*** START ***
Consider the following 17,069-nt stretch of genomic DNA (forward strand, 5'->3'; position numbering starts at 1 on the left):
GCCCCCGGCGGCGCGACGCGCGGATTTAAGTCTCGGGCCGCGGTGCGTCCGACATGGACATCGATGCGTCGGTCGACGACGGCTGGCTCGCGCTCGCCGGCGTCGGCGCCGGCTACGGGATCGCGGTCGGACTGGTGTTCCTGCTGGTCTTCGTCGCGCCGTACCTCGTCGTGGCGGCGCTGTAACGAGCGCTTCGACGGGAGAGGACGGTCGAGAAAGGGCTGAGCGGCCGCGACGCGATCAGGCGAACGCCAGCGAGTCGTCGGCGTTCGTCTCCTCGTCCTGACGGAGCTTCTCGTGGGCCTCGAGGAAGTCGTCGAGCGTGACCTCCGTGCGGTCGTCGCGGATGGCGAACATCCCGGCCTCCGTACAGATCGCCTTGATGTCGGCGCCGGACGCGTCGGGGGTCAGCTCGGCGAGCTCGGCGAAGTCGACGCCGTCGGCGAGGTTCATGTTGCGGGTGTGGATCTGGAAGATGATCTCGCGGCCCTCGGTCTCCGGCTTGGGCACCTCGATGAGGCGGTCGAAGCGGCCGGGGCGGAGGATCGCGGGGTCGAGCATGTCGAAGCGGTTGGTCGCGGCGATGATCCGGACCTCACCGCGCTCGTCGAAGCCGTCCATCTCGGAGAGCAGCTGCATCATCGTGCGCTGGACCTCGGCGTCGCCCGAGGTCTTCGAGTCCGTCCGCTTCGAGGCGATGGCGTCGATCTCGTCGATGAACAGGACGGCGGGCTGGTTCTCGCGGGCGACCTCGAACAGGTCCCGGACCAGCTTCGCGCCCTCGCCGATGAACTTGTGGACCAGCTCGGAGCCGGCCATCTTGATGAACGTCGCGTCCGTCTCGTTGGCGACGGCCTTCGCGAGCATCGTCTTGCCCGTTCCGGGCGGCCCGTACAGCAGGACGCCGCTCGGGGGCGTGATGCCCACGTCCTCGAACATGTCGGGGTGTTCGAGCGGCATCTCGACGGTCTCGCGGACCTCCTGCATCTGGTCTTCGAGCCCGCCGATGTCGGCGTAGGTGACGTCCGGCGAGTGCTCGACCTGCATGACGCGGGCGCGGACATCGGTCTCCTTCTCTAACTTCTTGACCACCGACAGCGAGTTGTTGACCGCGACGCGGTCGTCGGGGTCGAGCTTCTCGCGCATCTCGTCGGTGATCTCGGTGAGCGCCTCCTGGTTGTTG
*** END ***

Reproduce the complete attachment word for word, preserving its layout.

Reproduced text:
Consider the following 17,069-nt stretch of genomic DNA (forward strand, 5'->3'; position numbering starts at 1 on the left):
GCCCCCGGCGGCGCGACGCGCGGATTTAAGTCTCGGGCCGCGGTGCGTCCGACATGGACATCGATGCGTCGGTCGACGACGGCTGGCTCGCGCTCGCCGGCGTCGGCGCCGGCTACGGGATCGCGGTCGGACTGGTGTTCCTGCTGGTCTTCGTCGCGCCGTACCTCGTCGTGGCGGCGCTGTAACGAGCGCTTCGACGGGAGAGGACGGTCGAGAAAGGGCTGAGCGGCCGCGACGCGATCAGGCGAACGCCAGCGAGTCGTCGGCGTTCGTCTCCTCGTCCTGACGGAGCTTCTCGTGGGCCTCGAGGAAGTCGTCGAGCGTGACCTCCGTGCGGTCGTCGCGGATGGCGAACATCCCGGCCTCCGTACAGATCGCCTTGATGTCGGCGCCGGACGCGTCGGGGGTCAGCTCGGCGAGCTCGGCGAAGTCGACGCCGTCGGCGAGGTTCATGTTGCGGGTGTGGATCTGGAAGATGATCTCGCGGCCCTCGGTCTCCGGCTTGGGCACCTCGATGAGGCGGTCGAAGCGGCCGGGGCGGAGGATCGCGGGGTCGAGCATGTCGAAGCGGTTGGTCGCGGCGATGATCCGGACCTCACCGCGCTCGTCGAAGCCGTCCATCTCGGAGAGCAGCTGCATCATCGTGCGCTGGACCTCGGCGTCGCCCGAGGTCTTCGAGTCCGTCCGCTTCGAGGCGATGGCGTCGATCTCGTCGATGAACAGGACGGCGGGCTGGTTCTCGCGGGCGACCTCGAACAGGTCCCGGACCAGCTTCGCGCCCTCGCCGATGAACTTGTGGACCAGCTCGGAGCCGGCCATCTTGATGAACGTCGCGTCCGTCTCGTTGGCGACGGCCTTCGCGAGCATCGTCTTGCCCGTTCCGGGCGGCCCGTACAGCAGGACGCCGCTCGGGGGCGTGATGCCCACGTCCTCGAACATGTCGGGGTGTTCGAGCGGCATCTCGACGGTCTCGCGGACCTCCTGCATCTGGTCTTCGAGCCCGCCGATGTCGGCGTAGGTGACGTCCGGCGAGTGCTCGACCTGCATGACGCGGGCGCGGACATCGGTCTCCTTCTCTAACTTCTTGACCACCGACAGCGAGTTGTTGACCGCGACGCGGTCGTCGGGGTCGAGCTTCTCGCGCATCTCGTCGGTGATCTCGGTGAGCGCCTCCTGGTTGTTG